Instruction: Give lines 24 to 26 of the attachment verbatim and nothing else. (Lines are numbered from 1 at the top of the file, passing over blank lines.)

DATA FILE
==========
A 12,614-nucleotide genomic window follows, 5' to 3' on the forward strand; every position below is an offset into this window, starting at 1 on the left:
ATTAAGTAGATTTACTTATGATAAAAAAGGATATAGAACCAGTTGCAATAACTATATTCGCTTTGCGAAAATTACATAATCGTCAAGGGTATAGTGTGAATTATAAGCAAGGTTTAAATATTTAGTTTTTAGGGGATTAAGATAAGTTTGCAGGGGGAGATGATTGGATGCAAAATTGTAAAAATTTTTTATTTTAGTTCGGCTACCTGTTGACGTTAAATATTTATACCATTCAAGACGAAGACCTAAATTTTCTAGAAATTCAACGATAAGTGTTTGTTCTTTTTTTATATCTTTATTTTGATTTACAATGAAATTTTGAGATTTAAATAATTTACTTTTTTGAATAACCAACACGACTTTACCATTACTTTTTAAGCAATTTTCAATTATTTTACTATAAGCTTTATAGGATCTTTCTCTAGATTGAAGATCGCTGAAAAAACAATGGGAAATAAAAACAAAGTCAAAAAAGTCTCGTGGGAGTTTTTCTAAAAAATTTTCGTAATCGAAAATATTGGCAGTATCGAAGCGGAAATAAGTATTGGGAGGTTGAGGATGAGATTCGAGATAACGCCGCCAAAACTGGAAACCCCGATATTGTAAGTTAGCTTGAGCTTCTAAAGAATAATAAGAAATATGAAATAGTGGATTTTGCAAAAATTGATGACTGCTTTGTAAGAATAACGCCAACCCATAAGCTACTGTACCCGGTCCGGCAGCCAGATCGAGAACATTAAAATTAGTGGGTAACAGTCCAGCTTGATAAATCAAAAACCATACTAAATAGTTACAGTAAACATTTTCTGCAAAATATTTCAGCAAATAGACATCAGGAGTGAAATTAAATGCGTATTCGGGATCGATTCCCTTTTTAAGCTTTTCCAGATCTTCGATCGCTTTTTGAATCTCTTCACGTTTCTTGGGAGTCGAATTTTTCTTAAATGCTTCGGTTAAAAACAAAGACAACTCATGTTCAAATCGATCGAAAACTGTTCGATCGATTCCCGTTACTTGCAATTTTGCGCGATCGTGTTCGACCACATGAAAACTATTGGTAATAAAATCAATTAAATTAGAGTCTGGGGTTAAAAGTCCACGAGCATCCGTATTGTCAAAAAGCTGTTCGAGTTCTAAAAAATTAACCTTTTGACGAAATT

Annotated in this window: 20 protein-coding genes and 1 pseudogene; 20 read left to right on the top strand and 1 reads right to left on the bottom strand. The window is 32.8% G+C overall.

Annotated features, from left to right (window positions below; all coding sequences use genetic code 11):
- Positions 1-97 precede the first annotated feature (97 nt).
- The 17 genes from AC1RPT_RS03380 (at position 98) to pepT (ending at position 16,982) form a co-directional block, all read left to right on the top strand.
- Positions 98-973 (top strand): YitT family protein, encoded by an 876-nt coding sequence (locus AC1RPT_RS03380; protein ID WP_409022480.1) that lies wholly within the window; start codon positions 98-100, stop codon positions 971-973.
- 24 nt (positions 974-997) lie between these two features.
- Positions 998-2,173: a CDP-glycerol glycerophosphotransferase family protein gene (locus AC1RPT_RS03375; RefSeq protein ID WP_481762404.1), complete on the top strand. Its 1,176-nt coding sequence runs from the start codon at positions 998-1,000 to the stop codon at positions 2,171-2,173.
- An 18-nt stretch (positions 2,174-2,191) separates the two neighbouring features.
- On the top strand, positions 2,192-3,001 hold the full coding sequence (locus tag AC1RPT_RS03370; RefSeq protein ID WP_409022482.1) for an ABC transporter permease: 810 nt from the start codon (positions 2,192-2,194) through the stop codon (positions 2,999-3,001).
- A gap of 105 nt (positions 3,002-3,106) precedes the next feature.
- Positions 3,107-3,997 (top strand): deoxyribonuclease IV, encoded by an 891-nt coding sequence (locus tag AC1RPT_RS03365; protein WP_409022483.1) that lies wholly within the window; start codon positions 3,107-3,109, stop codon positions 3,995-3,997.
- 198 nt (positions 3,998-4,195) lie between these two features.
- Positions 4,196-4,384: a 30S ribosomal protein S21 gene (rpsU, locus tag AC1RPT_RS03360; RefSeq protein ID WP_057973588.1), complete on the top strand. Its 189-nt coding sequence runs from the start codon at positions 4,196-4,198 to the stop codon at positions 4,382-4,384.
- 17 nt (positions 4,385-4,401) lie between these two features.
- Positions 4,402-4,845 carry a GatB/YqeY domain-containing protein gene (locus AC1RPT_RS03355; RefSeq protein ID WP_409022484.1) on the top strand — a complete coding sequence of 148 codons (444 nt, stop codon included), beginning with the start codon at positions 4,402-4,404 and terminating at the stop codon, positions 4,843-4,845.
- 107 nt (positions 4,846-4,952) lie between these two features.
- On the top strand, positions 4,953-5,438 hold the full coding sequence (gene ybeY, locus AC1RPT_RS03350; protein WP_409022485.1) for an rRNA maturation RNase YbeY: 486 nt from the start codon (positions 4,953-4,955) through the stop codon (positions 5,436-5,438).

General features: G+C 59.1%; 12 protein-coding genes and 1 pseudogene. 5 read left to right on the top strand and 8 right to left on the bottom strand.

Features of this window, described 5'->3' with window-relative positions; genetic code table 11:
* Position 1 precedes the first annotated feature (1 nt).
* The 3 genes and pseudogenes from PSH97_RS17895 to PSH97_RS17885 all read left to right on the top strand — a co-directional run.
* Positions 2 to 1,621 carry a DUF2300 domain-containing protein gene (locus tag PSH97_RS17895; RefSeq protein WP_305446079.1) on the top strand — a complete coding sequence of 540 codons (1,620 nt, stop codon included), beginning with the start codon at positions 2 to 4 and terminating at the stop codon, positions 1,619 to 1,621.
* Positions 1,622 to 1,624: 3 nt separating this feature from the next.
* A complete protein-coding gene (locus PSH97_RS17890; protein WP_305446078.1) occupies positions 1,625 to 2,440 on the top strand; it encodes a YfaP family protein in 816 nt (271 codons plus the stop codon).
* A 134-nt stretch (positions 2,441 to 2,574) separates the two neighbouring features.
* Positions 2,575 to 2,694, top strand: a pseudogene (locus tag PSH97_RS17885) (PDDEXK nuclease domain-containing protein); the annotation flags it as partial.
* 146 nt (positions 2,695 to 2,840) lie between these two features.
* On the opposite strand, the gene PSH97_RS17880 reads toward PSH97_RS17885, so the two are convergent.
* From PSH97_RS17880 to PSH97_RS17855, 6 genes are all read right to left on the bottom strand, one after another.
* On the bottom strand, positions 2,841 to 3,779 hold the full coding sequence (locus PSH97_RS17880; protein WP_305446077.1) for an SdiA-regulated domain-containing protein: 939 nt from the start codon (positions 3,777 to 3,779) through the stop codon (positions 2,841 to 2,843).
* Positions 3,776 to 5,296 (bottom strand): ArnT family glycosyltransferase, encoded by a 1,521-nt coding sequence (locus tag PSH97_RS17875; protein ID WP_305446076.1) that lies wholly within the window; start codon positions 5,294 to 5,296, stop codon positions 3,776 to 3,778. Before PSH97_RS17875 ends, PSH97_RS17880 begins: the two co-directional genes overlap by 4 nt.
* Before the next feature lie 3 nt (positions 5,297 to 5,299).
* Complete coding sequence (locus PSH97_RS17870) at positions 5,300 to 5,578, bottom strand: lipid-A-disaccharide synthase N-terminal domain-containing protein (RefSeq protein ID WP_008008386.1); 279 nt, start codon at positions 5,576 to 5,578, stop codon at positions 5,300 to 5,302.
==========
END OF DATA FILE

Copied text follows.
* Positions 2 to 1,621 carry a DUF2300 domain-containing protein gene (locus tag PSH97_RS17895; RefSeq protein WP_305446079.1) on the top strand — a complete coding sequence of 540 codons (1,620 nt, stop codon included), beginning with the start codon at positions 2 to 4 and terminating at the stop codon, positions 1,619 to 1,621.
* Positions 1,622 to 1,624: 3 nt separating this feature from the next.
* A complete protein-coding gene (locus PSH97_RS17890; protein WP_305446078.1) occupies positions 1,625 to 2,440 on the top strand; it encodes a YfaP family protein in 816 nt (271 codons plus the stop codon).